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NEWPORT Wales (Reuters) - NATO leaders agreed on Friday that a large-scale cyber attack on a member country could be considered an attack on the entire U.S.-led alliance, potentially triggering a military response.
The decision marks an expansion of the organisation's remit, reflecting new threats that can disable critical infrastructure, financial systems and government without firing a shot.
"Today we declare that cyber defence is part of NATO's core task of collective defence," NATO Secretary-General Anders Fogh Rasmussen told a news conference.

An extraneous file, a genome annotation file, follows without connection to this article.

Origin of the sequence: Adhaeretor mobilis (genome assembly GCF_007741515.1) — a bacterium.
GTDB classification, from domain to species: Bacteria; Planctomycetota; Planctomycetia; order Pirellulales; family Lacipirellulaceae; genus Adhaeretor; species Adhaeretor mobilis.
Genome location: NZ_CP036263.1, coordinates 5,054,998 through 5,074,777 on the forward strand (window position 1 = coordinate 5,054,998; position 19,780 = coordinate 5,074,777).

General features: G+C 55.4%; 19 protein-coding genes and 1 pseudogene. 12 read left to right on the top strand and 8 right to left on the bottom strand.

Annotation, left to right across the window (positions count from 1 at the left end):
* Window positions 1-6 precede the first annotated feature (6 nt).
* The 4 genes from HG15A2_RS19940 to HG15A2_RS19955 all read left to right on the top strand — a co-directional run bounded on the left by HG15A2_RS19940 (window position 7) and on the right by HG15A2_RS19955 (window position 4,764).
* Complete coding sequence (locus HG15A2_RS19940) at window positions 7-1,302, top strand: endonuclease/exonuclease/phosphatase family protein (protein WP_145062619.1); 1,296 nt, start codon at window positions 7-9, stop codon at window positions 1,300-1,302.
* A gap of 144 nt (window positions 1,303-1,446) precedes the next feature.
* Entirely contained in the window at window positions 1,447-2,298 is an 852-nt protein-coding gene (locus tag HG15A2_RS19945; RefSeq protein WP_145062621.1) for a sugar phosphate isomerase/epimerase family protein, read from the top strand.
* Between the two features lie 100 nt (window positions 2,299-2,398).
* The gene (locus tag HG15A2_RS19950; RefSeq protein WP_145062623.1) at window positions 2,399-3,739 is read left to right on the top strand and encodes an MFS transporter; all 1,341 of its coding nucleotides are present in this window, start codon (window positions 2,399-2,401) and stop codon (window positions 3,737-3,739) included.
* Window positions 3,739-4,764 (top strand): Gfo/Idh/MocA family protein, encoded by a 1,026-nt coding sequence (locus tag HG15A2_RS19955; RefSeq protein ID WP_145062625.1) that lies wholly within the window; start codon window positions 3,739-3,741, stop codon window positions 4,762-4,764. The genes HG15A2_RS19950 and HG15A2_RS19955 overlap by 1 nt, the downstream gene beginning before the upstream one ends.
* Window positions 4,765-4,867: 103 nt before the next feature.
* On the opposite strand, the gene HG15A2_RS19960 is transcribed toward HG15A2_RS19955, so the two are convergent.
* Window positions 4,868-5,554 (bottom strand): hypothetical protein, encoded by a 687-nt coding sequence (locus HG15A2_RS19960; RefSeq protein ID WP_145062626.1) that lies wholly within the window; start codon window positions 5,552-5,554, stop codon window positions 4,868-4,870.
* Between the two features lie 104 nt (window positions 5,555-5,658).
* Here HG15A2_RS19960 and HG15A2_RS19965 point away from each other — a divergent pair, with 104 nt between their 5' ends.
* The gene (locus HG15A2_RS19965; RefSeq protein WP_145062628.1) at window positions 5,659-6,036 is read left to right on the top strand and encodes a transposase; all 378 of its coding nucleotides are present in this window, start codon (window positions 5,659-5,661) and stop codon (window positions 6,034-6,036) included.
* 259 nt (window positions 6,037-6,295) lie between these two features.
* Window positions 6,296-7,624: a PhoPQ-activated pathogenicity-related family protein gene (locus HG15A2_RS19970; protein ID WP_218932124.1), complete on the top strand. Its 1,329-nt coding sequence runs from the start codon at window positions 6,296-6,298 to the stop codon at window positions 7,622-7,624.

In 2007, a series of crippling cyber attacks paralysed much of NATO member Estonia in an apparent response to a dispute over the movement of a Soviet-era war memorial. Most Western experts suspected the Kremlin was responsible but Russia denied it.
Reporting by Adrian Croft; editing by Paul Taylor